Friday, December 17, 2010

Critiquing - do unto others...

Learning the art of critiquing, in my opinion, is an important part of the writing process. Examining another writer's story with an eye for what's working, what isn't and why can help you understand the craft on a deeper level. It does take time to read and critique, but it's time well spent. especially if you're receiving a return critique.

It can be difficult, however, when you read something you really don't like. For me, this is the hardest part. I know what it's like to pour your time and soul into a project. I don't want to hear at the end that it amounts to a pile of rotten beans. Regardless, if it's the truth, it's the kindest critique partners that will come out and say it. It would be much worse to let those smelly legumes out into the world with your name written all over them for everyone to see. A harsh critique is often a blessing. I've come to love people's opinions about my work, both good and bad. It's all helpful. When your main objective is to grow as a writer, you learn to set your ego aside and focus on craft.

When giving a critique, I like to start by telling the author what I liked about their story/writing. Then when I get to the harsh stuff, the stuff that didn't sit well with me, it's not as painful. Hopefully. Also, I always keep in mind my opinions are just that. Opinions. Mine. My way isn't the only way, and just because I don't like something doesn't mean it's wrong.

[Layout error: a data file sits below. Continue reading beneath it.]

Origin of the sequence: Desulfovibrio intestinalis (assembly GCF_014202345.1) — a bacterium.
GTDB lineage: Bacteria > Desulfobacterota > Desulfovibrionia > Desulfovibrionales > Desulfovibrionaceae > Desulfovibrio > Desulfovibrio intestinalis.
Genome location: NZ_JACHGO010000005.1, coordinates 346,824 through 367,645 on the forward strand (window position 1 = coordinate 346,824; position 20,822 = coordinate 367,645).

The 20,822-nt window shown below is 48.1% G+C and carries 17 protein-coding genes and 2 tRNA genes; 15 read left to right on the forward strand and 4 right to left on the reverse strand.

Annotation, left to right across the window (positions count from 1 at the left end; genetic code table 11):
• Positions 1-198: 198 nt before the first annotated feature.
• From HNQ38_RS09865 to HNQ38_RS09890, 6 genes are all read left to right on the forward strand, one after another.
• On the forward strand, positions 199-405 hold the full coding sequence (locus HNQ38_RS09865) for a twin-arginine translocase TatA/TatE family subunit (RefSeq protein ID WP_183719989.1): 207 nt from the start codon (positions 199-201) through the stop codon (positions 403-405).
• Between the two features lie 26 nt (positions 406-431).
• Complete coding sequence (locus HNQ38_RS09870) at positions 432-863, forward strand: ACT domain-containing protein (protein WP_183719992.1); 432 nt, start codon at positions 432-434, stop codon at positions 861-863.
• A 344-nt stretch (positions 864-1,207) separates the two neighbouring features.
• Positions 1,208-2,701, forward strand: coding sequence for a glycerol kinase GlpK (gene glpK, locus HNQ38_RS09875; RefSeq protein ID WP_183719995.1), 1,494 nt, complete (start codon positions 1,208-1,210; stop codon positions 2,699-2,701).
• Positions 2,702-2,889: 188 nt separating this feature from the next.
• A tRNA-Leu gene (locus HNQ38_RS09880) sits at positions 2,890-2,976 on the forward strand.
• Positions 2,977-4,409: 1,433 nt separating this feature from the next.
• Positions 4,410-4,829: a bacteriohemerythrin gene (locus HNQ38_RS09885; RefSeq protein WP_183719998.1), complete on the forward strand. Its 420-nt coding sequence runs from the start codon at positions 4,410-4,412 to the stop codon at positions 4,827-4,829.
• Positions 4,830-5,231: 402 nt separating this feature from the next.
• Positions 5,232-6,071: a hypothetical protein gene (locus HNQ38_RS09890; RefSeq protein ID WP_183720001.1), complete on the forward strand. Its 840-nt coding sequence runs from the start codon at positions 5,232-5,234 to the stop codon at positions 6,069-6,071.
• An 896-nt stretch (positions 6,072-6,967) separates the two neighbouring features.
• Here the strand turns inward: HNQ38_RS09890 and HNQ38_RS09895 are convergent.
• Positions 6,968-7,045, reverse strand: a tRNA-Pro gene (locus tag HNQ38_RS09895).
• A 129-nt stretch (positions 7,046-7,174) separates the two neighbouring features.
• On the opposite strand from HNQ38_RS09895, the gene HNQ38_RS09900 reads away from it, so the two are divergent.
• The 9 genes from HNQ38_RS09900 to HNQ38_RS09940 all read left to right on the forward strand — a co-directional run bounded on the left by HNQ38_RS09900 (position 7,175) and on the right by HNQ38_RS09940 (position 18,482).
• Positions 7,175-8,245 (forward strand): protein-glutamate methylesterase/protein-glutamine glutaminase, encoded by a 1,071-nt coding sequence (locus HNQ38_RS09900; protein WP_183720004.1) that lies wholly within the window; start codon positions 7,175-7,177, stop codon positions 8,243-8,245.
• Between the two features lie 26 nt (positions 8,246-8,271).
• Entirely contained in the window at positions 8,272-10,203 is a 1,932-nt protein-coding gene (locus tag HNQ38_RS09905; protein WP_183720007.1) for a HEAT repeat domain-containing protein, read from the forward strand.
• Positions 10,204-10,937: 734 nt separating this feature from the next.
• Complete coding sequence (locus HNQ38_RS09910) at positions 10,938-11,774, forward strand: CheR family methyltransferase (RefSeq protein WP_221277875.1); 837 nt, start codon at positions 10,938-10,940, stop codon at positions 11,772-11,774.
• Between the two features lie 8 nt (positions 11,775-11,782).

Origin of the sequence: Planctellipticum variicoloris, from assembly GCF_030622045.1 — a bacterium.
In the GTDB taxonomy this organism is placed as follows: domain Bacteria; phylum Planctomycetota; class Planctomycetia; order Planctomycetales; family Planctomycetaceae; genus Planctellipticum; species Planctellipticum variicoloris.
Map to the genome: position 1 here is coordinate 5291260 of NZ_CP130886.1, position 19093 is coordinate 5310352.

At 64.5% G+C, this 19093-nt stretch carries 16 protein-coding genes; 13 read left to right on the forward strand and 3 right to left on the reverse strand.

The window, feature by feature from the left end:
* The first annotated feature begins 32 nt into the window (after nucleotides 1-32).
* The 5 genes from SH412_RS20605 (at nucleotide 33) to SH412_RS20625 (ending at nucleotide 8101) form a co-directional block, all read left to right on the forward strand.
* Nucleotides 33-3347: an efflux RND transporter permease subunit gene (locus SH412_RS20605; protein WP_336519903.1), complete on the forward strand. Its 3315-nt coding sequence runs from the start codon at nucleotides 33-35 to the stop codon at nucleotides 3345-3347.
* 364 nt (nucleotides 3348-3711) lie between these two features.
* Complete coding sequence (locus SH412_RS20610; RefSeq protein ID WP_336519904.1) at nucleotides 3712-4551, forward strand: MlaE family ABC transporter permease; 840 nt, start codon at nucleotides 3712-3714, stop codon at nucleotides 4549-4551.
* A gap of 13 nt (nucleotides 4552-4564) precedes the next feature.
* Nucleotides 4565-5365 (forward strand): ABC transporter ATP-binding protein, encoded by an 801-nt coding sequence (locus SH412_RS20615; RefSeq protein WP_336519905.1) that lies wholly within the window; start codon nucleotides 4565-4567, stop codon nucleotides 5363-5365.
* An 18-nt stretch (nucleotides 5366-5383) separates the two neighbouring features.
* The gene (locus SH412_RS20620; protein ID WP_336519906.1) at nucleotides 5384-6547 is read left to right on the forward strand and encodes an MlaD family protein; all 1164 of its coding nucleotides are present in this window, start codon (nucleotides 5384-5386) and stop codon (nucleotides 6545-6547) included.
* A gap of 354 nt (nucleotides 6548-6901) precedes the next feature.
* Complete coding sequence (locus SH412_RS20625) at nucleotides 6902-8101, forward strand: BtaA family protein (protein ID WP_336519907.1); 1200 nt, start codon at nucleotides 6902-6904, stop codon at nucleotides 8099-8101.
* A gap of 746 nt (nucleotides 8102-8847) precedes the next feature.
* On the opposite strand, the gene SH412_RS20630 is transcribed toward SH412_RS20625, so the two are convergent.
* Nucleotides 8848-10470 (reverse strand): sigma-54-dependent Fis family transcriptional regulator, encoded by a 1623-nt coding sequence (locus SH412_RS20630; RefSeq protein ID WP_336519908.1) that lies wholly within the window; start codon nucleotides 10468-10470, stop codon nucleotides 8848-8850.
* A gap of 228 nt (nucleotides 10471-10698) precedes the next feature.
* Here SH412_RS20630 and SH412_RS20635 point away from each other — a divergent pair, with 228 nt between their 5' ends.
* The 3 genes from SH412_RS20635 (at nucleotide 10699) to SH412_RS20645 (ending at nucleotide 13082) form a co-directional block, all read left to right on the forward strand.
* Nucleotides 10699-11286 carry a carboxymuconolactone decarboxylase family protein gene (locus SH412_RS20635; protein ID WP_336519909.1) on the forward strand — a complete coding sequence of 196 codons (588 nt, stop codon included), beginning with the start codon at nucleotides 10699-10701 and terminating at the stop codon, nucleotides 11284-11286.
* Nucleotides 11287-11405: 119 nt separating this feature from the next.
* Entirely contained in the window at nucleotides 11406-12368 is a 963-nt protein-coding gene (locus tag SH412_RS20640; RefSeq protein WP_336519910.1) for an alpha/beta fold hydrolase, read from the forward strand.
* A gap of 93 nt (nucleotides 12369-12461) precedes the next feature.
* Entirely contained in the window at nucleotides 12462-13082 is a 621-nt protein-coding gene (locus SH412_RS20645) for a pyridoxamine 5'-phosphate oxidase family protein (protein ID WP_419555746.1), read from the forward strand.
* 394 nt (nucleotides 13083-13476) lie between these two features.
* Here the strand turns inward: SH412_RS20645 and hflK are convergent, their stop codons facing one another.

A critique is always an opinion. Get several people to read the same story, and you'll most likely get several contrasting views. If you get a bunch of people saying the same thing, that's when you know you need to make some changes, or if they all love it, leave it alone. It's usually not so clear, unfortunately. I've had one person tell me they hated something about my writing, and someone else say they love that very thing and that's what makes them like my work. You can't please all the people all the time. Best not to even try. When you get contrasting critiques, take them all into consideration, then decide whether or not you think the advise is worth applying.

One of the best articles I've ever read on giving a diplomatic critique was written by Andrew Burt
for Critters Writers Workshop. I'll add a link to the article here.

No comments:

Post a Comment